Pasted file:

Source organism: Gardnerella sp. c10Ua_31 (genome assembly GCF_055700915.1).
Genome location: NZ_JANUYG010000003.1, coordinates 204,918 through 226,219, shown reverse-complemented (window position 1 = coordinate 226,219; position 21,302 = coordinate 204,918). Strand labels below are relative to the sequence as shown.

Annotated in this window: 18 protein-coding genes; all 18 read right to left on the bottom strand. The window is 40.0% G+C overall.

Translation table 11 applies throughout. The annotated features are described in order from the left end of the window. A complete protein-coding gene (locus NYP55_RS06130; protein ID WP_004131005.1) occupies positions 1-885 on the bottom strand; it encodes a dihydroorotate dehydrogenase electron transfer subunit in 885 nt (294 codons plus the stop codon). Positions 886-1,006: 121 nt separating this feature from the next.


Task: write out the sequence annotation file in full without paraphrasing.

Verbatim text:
Source organism: Gardnerella sp. c10Ua_31 (genome assembly GCF_055700915.1).
Genome location: NZ_JANUYG010000003.1, coordinates 204,918 through 226,219, shown reverse-complemented (window position 1 = coordinate 226,219; position 21,302 = coordinate 204,918). Strand labels below are relative to the sequence as shown.

Annotated in this window: 18 protein-coding genes; all 18 read right to left on the bottom strand. The window is 40.0% G+C overall.

Translation table 11 applies throughout. The annotated features are described in order from the left end of the window. A complete protein-coding gene (locus NYP55_RS06130; protein ID WP_004131005.1) occupies positions 1-885 on the bottom strand; it encodes a dihydroorotate dehydrogenase electron transfer subunit in 885 nt (294 codons plus the stop codon). Positions 886-1,006: 121 nt separating this feature from the next.